Travel Feature Story

San Diego Rocks

Hard Rock Hotel San Diego brings the beat

by EDDIE RIVERA
Published: Friday, February 13, 2015 | 1:07 AM

The Hard Rock Hotel, San Diego, in the heart of the Gaslamp District.

Rock and roll is a funny concept. At its core it’s rebellious, but for the musicians involved, it’s also an unabashed race for that commercially successful album or tour. It’s the irony of chasing success using the idea of rebellion and revolt. Punk rock was a revolution, but it sold a lot of records.

So it is with the Hard Rock Hotel chain—a blatantly commercial celebration of rebellion, and one that it has managed to package quite well, actually.

As with all the Hard Rock restaurants and hotels, the Hard Rock San Diego is part museum, part hangout, and part boutique hotel. Original rock artifacts from guitars to costumes line the lobby and halls. Rock and roll lyrics decorate the walls by the rooftop pool. Rock on.

The San Diego property is located in the heart of the city’s Gaslamp District, which is a bit like Old Pasadena, but this one goes to 11. There is all-night activity everywhere you look, with the ante upped even more in the spring and summer, when the Padres are in town at Petco Park, which is literally across the street from the hotel.

Fender Strats from room service? Bring it.

There are so many details that the hotel features to make one seem more like a rock star on tour than someone in town for a marketing confab, or an sales expo at the nearby Convention Center. The Hard Rock is about bending many of the hotel “rules” travelers have grown accustomed to.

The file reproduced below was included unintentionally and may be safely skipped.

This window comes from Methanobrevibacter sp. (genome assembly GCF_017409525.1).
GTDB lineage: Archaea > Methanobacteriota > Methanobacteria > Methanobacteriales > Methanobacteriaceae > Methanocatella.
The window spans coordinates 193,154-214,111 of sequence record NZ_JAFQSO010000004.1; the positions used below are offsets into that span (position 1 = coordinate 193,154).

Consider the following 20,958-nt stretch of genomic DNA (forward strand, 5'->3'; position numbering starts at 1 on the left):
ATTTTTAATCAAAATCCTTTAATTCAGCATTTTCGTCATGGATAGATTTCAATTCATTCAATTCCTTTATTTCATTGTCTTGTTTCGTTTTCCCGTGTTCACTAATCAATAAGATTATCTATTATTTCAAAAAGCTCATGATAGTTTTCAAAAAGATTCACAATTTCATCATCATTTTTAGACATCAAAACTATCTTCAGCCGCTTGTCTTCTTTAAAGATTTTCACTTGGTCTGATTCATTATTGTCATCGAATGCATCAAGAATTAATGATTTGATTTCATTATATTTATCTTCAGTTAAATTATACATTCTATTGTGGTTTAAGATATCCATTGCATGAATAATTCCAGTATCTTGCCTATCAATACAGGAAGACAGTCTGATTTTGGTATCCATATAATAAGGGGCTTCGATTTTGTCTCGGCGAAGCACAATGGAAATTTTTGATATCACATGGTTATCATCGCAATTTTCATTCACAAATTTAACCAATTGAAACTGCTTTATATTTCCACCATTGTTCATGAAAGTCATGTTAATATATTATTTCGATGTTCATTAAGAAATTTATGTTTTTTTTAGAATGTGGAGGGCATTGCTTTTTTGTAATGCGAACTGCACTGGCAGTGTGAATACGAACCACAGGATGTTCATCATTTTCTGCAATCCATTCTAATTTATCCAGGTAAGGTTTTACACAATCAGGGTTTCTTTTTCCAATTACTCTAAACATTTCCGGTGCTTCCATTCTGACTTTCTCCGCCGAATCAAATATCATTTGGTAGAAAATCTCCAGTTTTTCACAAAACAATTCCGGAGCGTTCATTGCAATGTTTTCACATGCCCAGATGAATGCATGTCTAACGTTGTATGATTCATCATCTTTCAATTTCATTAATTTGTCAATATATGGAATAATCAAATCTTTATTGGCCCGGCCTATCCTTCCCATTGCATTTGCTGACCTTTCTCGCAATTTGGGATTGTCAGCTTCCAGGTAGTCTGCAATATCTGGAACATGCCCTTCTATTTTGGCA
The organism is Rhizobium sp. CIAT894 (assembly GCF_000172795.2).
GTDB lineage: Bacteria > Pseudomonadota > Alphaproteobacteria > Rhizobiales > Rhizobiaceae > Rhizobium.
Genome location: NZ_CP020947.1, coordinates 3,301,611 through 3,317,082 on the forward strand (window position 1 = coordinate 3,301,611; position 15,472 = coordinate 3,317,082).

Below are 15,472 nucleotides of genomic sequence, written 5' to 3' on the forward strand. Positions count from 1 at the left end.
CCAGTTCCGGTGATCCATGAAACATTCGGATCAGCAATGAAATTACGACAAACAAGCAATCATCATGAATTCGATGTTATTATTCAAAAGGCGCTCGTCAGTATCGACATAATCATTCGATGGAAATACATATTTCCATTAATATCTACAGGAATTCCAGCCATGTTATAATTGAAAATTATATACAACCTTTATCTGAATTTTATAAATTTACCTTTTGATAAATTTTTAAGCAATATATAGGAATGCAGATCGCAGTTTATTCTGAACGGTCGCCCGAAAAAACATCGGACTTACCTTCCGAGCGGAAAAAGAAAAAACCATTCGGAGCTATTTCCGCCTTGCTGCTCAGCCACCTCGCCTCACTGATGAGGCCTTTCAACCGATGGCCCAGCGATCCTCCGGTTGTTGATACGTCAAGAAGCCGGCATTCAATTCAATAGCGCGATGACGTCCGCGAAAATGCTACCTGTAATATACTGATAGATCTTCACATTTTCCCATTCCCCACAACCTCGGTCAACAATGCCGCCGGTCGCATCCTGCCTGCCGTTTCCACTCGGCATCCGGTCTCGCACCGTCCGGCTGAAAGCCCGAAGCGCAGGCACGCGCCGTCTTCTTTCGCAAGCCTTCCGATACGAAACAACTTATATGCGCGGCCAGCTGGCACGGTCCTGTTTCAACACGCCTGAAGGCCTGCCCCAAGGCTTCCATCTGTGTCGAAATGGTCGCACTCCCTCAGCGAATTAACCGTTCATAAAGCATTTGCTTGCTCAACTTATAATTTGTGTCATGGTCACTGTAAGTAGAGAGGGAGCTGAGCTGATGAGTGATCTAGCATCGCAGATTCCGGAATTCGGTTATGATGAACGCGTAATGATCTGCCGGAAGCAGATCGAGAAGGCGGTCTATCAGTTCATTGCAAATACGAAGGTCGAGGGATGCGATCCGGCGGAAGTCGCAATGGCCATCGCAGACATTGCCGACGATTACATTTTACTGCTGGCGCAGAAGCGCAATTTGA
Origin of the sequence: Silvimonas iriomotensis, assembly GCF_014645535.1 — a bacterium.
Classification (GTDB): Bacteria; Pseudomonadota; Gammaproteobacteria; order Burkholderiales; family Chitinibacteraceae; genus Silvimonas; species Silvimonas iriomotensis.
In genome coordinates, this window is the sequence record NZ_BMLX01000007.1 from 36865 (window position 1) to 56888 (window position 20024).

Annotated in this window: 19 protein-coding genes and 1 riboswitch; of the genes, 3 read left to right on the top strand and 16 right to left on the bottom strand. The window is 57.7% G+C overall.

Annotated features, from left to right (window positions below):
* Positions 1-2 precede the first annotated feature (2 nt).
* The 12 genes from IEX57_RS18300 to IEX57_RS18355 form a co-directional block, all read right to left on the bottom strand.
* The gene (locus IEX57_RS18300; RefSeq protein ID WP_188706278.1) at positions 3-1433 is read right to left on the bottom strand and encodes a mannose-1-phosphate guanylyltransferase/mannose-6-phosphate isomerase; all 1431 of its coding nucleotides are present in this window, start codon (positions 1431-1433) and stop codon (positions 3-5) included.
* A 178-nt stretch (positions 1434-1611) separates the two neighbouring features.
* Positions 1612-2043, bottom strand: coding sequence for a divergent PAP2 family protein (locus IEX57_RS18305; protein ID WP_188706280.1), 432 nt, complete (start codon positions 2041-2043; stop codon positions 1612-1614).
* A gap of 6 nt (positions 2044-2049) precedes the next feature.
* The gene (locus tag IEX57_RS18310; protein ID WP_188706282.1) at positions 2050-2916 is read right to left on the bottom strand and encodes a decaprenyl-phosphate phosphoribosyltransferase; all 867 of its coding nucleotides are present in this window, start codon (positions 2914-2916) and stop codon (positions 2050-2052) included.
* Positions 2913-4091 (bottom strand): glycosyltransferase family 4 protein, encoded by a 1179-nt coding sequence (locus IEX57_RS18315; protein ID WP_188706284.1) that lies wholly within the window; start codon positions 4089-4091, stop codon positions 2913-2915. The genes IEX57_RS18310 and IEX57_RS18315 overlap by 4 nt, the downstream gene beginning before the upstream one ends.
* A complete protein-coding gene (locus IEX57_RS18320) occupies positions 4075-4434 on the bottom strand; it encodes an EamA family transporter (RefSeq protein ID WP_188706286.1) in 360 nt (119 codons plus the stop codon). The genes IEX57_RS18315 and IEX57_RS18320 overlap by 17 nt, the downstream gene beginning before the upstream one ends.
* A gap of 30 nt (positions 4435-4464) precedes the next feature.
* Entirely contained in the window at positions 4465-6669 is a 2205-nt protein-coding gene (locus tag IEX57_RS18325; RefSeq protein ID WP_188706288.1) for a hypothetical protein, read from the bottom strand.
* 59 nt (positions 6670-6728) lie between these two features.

With the stated mission to “create authentic experiences that rock,” the hotel keeps late hours, and allows you to download your own tuneage from your own phone or device to your room’s audio system, for example.

Need to be more pro-active than that, music-wise? Just rent some DJ gear. It’s available from room service, as are Fender guitars (!).

We loved that aspect of the hotel’s services, and were offered a choice of axes from a catalogue of Fender offerings. We chose a white Stratocaster, which, unfortunately, had trouble staying in tune. No prob, dude. We replaced it with a steel blue Strat, which, when played through a guitar pedal system and cranked through the room audio, sang like the Everly Brothers, and howled like Hendrix.

The rooms themselves are cozy and edgy, sleek and inviting. (Yes, there are “rock star suites” as well.) The wi-fi is free with the hotel’s “all-access pass,” as are the fitness center, the business center, bike rentals, morning coffee and the aforementioned DJ and guitar rentals.

Owing to their rock and roll sensibility, the rooms require some open-mindedness about propriety. The bathroom and shower facilities sit behind frosted glass, on opposite sides of the center of the room, with the sink out in the open.

Rock stars sleep late.

Want a private bathroom for your indelicate moments? Go downstairs to the lobby. Again, that’s rock and roll.

Let’s cut to the next verse, shall we? We were delighted in the hotel’s Nobu sushi restaurant, which served up non-stop (or so it seemed) plates of sashimi hedonism.

The luxury Japanese restaurant’s deftly styled versions of covers and originals—traditional sushi favorites as well as their own creations—coupled with a corner window table to watch the passing Friday evening parade, created a memorable experience in a city we already love visiting.

Whether tourist or fan, whether you play guitar or the radio, the Hard Rock Hotel San Diego, is, above all else, a really fun place to visit and stay. The staff is young, friendly, hip and accommodating, even though they are far too youthful to have seen any of the artists on their walls in the day.

That’s okay. A little rock and roll rebellion fits all ages and sizes.

The Hard Rock Hotel San Diego is at 207 5th Ave, San Diego, CA 92101.
(619) 702-3000. www.hardrockhotelsd.com.

 

 

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